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Ministry assisting former prisoners
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Forsyth County News

One day I noticed a small newspaper ad about a fundraiser for a local nonprofit I was unfamiliar with. I went to my computer to find out more about the organization.
Set Free After-Care Ministries is a prison ministry of sorts. It helps released prisoners re-enter society by working with them to find jobs, a place to live, etc.
I had to know more, so I called founder and executive director Tom Allanson. We agreed to meet for coffee.
From the moment Tom began telling me his story, I was riveted. At one point, I stopped taking notes and just listened.
Tom came from a strict family and attended Georgia Military Academy (which today is Woodward Academy) in College Park. After playing football for and graduating from the University of Georgia, Tom became a professional cowboy. He told me about his exciting life as a cattle ranch manager, horse trainer and rodeo rider.
A driven person, Tom is a self-described workaholic. From any outside view, Tom’s life seemed pretty normal.
Due to some horrible events in the late 1970s, Tom found himself in prison with two life convictions. For someone who had never been in trouble with the law before, you can imagine he was more than lost in the midst of a sea of other inmates.
It was at this darkest hour of his life that Tom gave his life to Jesus Christ and became a Christian.
Perhaps not surprisingly, Tom confronted his new faith with the same gusto and determination he approaches everything else.
Tom said his entire life changed and he eagerly attended church meetings in prison. “I began sharing my faith with others — ministering to the other men who were serving with me.”
The organization handling the prison ministry with Tom was Full Gospel Businessmen’s Fellowship International.
Tom’s eagerness and ability to minister to others did not go unnoticed. He went on to become chapter president of the FGBMFI.
“They taught me how to pray and to turn it all over to God,” Tom explained. “I found I was more concerned about others than I was about myself.”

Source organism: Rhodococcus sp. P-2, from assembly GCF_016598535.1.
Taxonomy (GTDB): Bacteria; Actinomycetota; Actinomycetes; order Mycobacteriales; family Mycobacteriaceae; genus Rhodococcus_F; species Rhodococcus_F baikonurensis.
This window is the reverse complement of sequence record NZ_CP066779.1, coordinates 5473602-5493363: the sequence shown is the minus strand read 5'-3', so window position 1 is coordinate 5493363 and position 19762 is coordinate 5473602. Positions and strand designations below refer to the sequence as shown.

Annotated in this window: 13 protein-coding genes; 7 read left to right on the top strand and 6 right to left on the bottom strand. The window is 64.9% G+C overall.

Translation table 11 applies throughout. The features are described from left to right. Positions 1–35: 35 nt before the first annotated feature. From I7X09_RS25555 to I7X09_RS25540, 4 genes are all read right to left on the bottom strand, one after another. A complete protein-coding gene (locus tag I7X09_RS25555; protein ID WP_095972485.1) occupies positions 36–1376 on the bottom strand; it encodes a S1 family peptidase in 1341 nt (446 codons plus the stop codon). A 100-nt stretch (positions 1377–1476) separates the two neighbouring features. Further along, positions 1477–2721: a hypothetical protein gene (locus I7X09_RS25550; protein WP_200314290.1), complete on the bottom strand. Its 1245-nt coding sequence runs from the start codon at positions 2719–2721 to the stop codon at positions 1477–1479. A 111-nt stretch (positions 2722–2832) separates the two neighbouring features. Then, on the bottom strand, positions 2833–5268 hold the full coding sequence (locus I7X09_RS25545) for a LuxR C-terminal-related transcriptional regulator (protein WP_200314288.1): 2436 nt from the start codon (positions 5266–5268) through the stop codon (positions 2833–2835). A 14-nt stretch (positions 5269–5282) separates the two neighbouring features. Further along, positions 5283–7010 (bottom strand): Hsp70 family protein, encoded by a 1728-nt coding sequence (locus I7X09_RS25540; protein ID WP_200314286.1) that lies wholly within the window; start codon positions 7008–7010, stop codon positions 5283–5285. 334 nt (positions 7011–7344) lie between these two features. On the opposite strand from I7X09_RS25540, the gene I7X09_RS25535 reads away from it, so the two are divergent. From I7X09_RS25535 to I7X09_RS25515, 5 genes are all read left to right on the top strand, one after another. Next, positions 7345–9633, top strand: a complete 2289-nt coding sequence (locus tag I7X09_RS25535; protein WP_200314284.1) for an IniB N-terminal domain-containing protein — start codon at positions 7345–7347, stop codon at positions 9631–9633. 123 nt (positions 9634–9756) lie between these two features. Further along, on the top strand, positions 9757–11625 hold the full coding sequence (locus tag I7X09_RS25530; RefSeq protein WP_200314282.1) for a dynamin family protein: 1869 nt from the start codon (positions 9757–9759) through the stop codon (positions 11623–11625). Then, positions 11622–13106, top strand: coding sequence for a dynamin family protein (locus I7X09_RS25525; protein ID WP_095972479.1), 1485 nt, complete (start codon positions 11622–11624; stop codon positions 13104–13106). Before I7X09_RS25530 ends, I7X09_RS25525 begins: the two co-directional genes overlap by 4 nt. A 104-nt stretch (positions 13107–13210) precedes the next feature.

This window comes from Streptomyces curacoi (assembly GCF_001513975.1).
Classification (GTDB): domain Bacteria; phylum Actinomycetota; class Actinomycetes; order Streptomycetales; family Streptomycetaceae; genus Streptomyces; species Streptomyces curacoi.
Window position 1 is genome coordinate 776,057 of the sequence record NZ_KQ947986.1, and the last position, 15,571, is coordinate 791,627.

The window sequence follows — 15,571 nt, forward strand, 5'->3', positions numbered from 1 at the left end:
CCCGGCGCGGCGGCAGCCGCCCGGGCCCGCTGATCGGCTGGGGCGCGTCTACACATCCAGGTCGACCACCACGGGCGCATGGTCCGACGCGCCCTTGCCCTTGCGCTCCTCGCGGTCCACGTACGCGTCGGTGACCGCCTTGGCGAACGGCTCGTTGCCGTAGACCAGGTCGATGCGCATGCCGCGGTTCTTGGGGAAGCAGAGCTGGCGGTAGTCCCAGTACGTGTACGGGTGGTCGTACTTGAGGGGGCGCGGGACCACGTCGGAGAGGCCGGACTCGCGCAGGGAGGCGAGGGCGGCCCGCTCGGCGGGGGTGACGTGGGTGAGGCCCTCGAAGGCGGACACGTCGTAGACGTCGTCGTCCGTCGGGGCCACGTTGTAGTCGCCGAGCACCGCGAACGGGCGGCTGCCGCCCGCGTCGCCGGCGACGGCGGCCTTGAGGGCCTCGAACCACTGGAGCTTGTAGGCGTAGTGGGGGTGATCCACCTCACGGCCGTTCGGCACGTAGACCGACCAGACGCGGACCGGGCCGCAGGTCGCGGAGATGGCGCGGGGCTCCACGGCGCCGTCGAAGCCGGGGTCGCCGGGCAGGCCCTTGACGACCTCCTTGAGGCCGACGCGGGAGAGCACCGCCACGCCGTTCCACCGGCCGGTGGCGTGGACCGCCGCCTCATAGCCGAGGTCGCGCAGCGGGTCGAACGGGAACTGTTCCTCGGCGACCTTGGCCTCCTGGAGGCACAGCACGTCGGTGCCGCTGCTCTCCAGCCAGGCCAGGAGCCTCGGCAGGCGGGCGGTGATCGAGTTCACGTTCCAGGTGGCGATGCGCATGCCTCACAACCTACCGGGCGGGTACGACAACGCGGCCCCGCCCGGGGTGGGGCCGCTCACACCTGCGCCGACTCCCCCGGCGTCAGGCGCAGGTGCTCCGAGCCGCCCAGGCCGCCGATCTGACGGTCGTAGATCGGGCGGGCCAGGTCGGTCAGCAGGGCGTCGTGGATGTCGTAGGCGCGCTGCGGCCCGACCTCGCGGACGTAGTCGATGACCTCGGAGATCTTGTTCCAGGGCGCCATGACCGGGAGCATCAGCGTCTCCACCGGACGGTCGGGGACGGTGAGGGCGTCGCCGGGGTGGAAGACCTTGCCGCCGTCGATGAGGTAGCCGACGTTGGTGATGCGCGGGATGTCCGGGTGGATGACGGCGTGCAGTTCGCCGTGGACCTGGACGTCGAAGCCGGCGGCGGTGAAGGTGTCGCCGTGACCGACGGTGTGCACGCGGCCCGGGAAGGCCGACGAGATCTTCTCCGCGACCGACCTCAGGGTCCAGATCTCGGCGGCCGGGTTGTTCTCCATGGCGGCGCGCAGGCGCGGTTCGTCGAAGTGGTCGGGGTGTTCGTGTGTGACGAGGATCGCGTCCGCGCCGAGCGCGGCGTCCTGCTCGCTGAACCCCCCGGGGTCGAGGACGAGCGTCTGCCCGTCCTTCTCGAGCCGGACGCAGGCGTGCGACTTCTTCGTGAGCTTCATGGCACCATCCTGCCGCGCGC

While in prison, a businessman from the “outside” began mentoring Tom and promised him a job upon release.
After 16 years, Tom was released from prison and began the process of re-entering society. It was then that God spoke directly to him.
“I got out of prison and then God called me right back in,” Tom said.
He added that he knew his calling was to embrace these men he could so identify with.
“They have been locked up for years and have been told what to do every single day, year after year. They need help re-entering society if they are going to be a productive member of society.”
Tom began his after-care ministry in order to ensure that these men would have a job and a place to live, the two things needed to deter someone from ending up back in prison.
Tom said 350 inmates are released in Georgia each week with nothing more than a $25 debit card. Nearly all of these men have no financial support, food or clothing.
Add to that bleak description a lack of family and friends, little job training and education and the end result does not look promising.
At this point in our meeting, Tom grew really emotional.
“Re-entry is going to happen in your neighborhood — they can either be robbing your house, or going to your church — which would you rather have?”
Tom’s church, Freedom Tabernacle, supports his ministry, and Tom is always open to support from other local residents and churches.
I was moved by Tom’s message. As a society, we all need to pray for the success of his ministry and others like it.
Please spread the word about this organization and consider making a donation. You can find out more online at

Adlen Robinson is author of “Home Matters: The Guide to Organizing Your Life and Home.” E-mail her at